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Hello Everyone,

I am brand new and i have not mastered the search bar yet but i did try and find my answer before posting.

So a couple weeks ago i got into a small fender bender. It pushed my rim and tire in and i'm not exactly sure on what broke but i do know that they had to replace a few things along with my suspension.

The Problem:

I start driving and out of no where the rav starts to beep like crazy and it feels like its braking by itself then after a few short seconds it stops and continues to drive as normal. I have sent it to 3 mechanics including a local toyota dealer and they could not figure it out.

Thank you in advance!
 

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Hello Everyone,
I am brand new and i have not mastered the search bar yet but i did try and find my answer before posting.
So a couple weeks ago i got into a small fender bender. It pushed my rim and tire in and i'm not exactly sure on what broke but i do know that they had to replace a few things along with my suspension.
The Problem:

I start driving and out of no where the rav starts to beep like crazy and it feels like its braking by itself then after a few short seconds it stops and continues to drive as normal. I have sent it to 3 mechanics including a local toyota dealer and they could not figure it out.

Thank you in advance!
I would start with returning your RAV to the place that "replaced a few things along with your suspension". Didn't they at least take it for a spin before giving it back to you?(and accepting the check?)
 

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I start driving and out of no where the rav starts to beep like crazy and it feels like its braking by itself then after a few short seconds it stops and continues to drive as normal.
It sounds like the VSC system is activating. You can confirm this if you also see the skidding car icon appearing on the dashboard at the same time.

The VSC system uses a steering sensor to determine where the driver is turning the wheels, and a yaw sensor to determine the rotation of the car. If the car is not rotating the same direction as the driver is pointing it, the VSC will start applying the brakes at whatever wheel(s) it determines is necessary to rotate the vehicle in the desired direction.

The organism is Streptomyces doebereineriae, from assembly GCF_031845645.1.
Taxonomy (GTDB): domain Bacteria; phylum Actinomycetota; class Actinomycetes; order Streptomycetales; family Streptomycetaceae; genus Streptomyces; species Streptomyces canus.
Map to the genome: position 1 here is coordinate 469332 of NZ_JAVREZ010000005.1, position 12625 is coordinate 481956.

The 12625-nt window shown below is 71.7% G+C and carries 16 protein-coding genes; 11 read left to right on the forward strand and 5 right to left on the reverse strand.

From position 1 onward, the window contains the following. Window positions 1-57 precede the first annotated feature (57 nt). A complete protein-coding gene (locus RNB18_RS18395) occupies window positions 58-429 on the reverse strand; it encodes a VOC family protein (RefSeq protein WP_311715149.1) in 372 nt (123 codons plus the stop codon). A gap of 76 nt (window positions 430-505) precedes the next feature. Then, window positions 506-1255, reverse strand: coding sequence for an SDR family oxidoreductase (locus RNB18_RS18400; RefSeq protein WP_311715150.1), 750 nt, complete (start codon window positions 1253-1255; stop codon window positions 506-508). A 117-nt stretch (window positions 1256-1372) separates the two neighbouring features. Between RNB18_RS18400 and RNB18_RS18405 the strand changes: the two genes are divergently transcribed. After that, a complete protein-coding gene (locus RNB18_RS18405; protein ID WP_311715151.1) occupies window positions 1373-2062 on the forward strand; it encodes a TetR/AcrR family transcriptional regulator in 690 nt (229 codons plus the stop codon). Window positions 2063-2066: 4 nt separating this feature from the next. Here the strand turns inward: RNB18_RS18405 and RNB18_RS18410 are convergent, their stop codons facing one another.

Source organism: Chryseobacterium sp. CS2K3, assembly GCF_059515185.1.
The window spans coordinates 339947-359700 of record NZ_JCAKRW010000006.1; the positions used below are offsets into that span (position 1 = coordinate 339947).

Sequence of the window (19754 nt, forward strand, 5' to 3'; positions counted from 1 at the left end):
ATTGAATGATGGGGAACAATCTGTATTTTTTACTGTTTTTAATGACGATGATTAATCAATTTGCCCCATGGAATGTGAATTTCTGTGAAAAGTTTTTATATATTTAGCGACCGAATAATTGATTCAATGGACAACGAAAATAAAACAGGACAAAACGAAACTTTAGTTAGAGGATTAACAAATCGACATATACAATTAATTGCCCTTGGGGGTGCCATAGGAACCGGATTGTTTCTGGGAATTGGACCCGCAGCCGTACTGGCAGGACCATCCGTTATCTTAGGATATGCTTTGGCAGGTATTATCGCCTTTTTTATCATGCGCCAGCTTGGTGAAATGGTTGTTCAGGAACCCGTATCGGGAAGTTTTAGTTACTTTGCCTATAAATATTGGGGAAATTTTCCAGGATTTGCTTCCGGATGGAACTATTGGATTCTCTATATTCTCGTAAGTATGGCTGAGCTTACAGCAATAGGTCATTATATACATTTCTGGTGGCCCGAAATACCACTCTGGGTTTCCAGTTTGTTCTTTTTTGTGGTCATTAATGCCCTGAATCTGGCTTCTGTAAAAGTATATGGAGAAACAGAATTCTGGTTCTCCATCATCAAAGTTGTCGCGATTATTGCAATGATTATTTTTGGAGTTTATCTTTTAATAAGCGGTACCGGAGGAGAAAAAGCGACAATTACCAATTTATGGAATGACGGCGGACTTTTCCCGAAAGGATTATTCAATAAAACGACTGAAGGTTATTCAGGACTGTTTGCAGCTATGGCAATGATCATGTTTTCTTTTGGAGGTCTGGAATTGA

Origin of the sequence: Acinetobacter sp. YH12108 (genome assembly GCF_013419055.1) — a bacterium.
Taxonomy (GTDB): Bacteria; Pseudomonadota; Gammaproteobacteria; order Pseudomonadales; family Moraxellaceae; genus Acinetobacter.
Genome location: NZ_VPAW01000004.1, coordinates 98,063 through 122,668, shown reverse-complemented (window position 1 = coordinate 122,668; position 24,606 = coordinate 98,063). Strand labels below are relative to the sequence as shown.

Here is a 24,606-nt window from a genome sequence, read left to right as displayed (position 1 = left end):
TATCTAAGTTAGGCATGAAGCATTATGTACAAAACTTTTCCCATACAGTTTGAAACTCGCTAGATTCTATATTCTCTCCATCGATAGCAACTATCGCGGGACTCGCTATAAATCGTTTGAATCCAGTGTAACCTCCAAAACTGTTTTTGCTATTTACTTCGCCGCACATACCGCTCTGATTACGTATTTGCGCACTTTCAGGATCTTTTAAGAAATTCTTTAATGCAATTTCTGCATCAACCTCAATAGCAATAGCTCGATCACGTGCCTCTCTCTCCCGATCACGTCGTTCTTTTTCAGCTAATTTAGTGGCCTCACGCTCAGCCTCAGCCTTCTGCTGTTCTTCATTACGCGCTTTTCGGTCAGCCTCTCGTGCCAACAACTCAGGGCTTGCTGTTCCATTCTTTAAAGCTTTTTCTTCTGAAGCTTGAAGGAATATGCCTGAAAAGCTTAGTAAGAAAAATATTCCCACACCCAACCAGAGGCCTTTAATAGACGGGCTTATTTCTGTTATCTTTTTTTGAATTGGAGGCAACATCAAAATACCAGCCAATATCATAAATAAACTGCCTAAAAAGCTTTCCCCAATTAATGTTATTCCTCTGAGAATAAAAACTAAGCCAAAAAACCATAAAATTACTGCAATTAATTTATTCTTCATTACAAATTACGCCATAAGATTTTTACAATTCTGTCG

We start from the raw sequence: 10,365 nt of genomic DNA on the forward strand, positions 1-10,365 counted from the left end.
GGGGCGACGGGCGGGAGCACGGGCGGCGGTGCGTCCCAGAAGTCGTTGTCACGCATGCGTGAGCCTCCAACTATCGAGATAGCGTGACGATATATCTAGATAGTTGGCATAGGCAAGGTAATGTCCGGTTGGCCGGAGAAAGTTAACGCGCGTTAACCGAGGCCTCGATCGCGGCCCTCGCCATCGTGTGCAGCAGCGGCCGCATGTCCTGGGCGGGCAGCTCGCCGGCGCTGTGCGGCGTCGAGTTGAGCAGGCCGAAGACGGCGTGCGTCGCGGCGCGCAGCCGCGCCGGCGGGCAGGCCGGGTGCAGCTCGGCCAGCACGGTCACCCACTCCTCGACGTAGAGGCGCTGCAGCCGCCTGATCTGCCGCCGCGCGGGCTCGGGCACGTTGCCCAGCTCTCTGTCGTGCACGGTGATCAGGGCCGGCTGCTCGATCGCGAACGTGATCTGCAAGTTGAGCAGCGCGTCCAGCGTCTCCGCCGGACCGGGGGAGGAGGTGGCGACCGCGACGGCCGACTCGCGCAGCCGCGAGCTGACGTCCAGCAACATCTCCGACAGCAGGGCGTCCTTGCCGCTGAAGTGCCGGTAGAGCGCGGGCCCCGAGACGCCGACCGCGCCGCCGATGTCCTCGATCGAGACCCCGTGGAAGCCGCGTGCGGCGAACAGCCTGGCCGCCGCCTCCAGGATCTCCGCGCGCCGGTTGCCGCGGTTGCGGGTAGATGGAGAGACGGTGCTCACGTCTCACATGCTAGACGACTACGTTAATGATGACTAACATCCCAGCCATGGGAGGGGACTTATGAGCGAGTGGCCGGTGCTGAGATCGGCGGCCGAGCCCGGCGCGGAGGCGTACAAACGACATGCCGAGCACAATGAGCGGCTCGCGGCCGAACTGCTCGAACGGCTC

Does your steering wheel appear to be centered when you are driving straight? If your steering was realigned, the steering sensor may now sense you have the wheel turned when you are going straight, and the VSC is attempting to correct that.
 

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Discussion Starter #4
I would start with returning your RAV to the place that "replaced a few things along with your suspension". Didn't they at least take it for a spin before giving it back to you?(and accepting the check?)
Thank you for your feedback... It didn't happen right away and it did not happen often. They took it back and looked through "everything" and they could not find the problem so then it was taken to a local dealer and they could not find the problem either and suggested i drive it for 60 miles to "reset the computer"
 

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It sounds like the VSC system is activating. You can confirm this if you also see the skidding car icon appearing on the dashboard at the same time.

The VSC system uses a steering sensor to determine where the driver is turning the wheels, and a yaw sensor to determine the rotation of the car. If the car is not rotating the same direction as the driver is pointing it, the VSC will start applying the brakes at whatever wheel(s) it determines is necessary to rotate the vehicle in the desired direction.

Does your steering wheel appear to be centered when you are driving straight? If your steering was realigned, the steering sensor may now sense you have the wheel turned when you are going straight, and the VSC is attempting to correct that.
Thank you for your feedback! I will ask them to double check VSC system steering sensor. The steering wheel seems to be pretty centered while driving straight. Yes the steering was realigned. Thank you for that infor, let me call my mechanic and ask him to double check the sensors.
 

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IMO Rick is on the right track - and your RAV4 isn't. The steering angle and yaw sensors aren't quite in sync after the accident and repairs. If so I'd think you could induce the issue by swerving (slightly) left or right. I also believe there are calibration procedures for both sensors. They may have to be performed.
 
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It sounds like the VSC system is activating. You can confirm this if you also see the skidding car icon appearing on the dashboard at the same time.

The VSC system uses a steering sensor to determine where the driver is turning the wheels, and a yaw sensor to determine the rotation of the car. If the car is not rotating the same direction as the driver is pointing it, the VSC will start applying the brakes at whatever wheel(s) it determines is necessary to rotate the vehicle in the desired direction.

Does your steering wheel appear to be centered when you are driving straight? If your steering was realigned, the steering sensor may now sense you have the wheel turned when you are going straight, and the VSC is attempting to correct that.